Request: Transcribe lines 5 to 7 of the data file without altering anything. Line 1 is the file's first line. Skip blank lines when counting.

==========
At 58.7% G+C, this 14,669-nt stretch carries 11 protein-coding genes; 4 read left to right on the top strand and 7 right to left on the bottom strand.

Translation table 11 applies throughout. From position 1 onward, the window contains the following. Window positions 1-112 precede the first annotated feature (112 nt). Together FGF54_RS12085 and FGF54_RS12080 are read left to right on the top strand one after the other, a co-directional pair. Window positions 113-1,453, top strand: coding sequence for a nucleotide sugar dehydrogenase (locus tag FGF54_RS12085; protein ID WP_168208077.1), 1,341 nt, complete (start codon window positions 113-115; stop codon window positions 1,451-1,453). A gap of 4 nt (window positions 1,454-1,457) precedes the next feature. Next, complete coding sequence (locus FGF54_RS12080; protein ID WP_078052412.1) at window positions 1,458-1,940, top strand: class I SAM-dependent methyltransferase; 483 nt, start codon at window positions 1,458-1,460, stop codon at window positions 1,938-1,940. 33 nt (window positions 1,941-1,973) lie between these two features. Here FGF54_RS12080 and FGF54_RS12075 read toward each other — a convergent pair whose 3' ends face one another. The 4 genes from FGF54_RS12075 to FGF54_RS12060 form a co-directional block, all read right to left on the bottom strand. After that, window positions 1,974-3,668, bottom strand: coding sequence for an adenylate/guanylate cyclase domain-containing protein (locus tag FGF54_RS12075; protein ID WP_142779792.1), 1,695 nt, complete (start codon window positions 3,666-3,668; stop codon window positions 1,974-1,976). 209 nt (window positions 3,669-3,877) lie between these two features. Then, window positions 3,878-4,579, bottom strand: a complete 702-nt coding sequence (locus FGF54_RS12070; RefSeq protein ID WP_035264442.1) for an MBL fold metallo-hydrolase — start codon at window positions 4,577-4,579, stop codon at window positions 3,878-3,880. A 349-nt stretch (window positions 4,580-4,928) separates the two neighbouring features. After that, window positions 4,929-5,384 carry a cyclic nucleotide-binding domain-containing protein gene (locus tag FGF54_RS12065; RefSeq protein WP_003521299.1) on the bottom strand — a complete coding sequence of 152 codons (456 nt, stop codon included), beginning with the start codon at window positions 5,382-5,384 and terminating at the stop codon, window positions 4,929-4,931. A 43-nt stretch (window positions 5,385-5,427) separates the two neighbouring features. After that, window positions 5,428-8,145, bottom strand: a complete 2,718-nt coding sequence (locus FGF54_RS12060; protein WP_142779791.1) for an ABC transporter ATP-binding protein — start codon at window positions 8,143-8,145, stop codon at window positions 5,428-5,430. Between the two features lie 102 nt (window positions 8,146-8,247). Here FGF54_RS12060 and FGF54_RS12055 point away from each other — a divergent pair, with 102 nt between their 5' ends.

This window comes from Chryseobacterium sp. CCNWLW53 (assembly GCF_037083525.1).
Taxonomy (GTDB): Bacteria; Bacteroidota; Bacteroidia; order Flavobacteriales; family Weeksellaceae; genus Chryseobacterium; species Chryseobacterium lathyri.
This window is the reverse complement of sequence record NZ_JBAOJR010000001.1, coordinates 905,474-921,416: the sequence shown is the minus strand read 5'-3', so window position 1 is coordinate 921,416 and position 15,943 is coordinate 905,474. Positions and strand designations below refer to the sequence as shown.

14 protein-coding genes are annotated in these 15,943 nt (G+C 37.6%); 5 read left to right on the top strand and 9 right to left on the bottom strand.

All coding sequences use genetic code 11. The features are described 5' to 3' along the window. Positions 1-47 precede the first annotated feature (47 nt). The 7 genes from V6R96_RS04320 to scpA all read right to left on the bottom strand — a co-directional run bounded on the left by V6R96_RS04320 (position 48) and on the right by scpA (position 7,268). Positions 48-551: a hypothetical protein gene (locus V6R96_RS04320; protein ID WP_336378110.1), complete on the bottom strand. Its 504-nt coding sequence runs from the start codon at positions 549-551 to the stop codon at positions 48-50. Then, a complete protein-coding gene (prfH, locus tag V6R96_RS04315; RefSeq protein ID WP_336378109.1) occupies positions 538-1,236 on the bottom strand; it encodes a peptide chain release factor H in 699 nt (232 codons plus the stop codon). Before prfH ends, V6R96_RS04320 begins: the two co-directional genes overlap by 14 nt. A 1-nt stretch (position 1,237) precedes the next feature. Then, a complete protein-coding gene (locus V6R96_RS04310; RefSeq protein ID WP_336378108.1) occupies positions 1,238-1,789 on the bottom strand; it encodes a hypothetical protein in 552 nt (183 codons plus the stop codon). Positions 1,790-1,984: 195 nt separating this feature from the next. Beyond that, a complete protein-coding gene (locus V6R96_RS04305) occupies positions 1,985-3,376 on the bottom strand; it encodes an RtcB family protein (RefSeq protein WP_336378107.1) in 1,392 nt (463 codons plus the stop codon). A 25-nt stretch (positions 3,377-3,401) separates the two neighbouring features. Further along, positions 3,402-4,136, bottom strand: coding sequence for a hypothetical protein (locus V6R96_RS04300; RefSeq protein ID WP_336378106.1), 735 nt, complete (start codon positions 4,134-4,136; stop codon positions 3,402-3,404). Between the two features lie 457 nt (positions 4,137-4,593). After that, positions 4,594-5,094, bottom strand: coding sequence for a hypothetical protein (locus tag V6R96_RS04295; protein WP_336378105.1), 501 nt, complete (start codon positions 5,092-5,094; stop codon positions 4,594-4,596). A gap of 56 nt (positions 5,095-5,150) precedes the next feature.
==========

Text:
This window is the reverse complement of sequence record NZ_JBAOJR010000001.1, coordinates 905,474-921,416: the sequence shown is the minus strand read 5'-3', so window position 1 is coordinate 921,416 and position 15,943 is coordinate 905,474. Positions and strand designations below refer to the sequence as shown.

14 protein-coding genes are annotated in these 15,943 nt (G+C 37.6%); 5 read left to right on the top strand and 9 right to left on the bottom strand.

All coding sequences use genetic code 11. The features are described 5' to 3' along the window. Positions 1-47 precede the first annotated feature (47 nt). The 7 genes from V6R96_RS04320 to scpA all read right to left on the bottom strand — a co-directional run bounded on the left by V6R96_RS04320 (position 48) and on the right by scpA (position 7,268). Positions 48-551: a hypothetical protein gene (locus V6R96_RS04320; protein ID WP_336378110.1), complete on the bottom strand. Its 504-nt coding sequence runs from the start codon at positions 549-551 to the stop codon at positions 48-50. Then, a complete protein-coding gene (prfH, locus tag V6R96_RS04315; RefSeq protein ID WP_336378109.1) occupies positions 538-1,236 on the bottom strand; it encodes a peptide chain release factor H in 699 nt (232 codons plus the stop codon). Before prfH ends, V6R96_RS04320 begins: the two co-directional genes overlap by 14 nt. A 1-nt stretch (position 1,237) precedes the next feature. Then, a complete protein-coding gene (locus V6R96_RS04310; RefSeq protein ID WP_336378108.1) occupies positions 1,238-1,789 on the bottom strand; it encodes a hypothetical protein in 552 nt (183 codons plus the stop codon). Positions 1,790-1,984: 195 nt separating this feature from the next. Beyond that, a complete protein-coding gene (locus V6R96_RS04305) occupies positions 1,985-3,376 on the bottom strand; it encodes an RtcB family protein (RefSeq protein WP_336378107.1) in 1,392 nt (463 codons plus the stop codon). A 25-nt stretch (positions 3,377-3,401) separates the two neighbouring features. Further along, positions 3,402-4,136, bottom strand: coding sequence for a hypothetical protein (locus V6R96_RS04300; RefSeq protein ID WP_336378106.1), 735 nt, complete (start codon positions 4,134-4,136; stop codon positions 3,402-3,404). Between the two features lie 457 nt (positions 4,137-4,593). After that, positions 4,594-5,094, bottom strand: coding sequence for a hypothetical protein (locus tag V6R96_RS04295; protein WP_336378105.1), 501 nt, complete (start codon positions 5,092-5,094; stop codon positions 4,594-4,596). A gap of 56 nt (positions 5,095-5,150) precedes the next feature.